Alfred L. Bush discusses "brass" in the KJV to translate Hebrew nechosheth (copper); concludes that the Book of Mormon follows the KJV in translating this term as "brass," too.

Alfred L. Bush

Alfred L. Bush, “The Metal of These Scrolls, and Biblical ‘Brass’,” in Progress in Archaeology: An Anthology, ed. Ross T. Christensen (Provo, UT: Brigham Young University, 1963), 44-45

Brigham Young University
Alfred L. Bush
Reading Public

A Question for the Editor. Sir: I have heard the bronze scrolls found in Cave 3 at Qumran referred to as “brass” scrolls and a comparison made with the Brass Plates of the Book of Mormon. Would you explain the biblical use of the word “brass”? Does this refer to the metal which we call brass today?—B.P.H.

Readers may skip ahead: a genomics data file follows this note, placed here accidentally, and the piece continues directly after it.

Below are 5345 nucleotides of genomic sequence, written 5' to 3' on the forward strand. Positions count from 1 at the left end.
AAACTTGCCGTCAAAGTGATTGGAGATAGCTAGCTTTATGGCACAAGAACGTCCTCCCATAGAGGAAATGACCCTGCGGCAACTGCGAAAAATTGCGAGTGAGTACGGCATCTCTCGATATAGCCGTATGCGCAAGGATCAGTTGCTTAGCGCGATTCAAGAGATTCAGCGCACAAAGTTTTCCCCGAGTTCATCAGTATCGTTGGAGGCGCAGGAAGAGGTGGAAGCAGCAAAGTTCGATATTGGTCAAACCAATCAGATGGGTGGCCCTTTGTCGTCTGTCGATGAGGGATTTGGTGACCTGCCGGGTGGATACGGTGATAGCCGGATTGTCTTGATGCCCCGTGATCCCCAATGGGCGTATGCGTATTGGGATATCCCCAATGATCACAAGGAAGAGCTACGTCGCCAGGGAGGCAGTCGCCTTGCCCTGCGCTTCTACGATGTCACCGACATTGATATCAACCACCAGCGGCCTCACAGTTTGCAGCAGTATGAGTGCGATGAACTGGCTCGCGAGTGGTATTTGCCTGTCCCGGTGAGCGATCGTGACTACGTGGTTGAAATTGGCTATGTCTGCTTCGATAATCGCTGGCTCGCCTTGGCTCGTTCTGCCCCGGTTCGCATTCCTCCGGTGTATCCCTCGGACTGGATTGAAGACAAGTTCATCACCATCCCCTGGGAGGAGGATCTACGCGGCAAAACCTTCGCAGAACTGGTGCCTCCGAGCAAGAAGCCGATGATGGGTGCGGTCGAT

Answer. “Brass” is derived originally from the Old English word braes. By idle English times it had come to refer to any type of hardness or imperishability. By 1617 its meaning had been restricted to any alloy of which the primary metallic substance was copper. It is, then, in this sense that the translators of the King James intended that it be understood. In more modern times, of course, “brass” has come to mean the yellow-colored alloy of copper and zinc usually containing about one part in three of zinc. “Bronze,” derived from the Italian word for brass, is now used to distinguish the ancient alloy of copper and tin.

The Hebrew word nechosheth, translated in 1617 as “brass,” in reality signifies copper or bronze and is properly so translated today. Thus, the bronze scrolls discovered in one of the Dead Sea saves, which excited so much speculation by their mention of ancient buried treasure, may quite properly be called “brass” scrolls, using King James English. I believe we may assume that it was in this sense that Joseph smith used the word in translating the Book of Mormon.—A.L.B.

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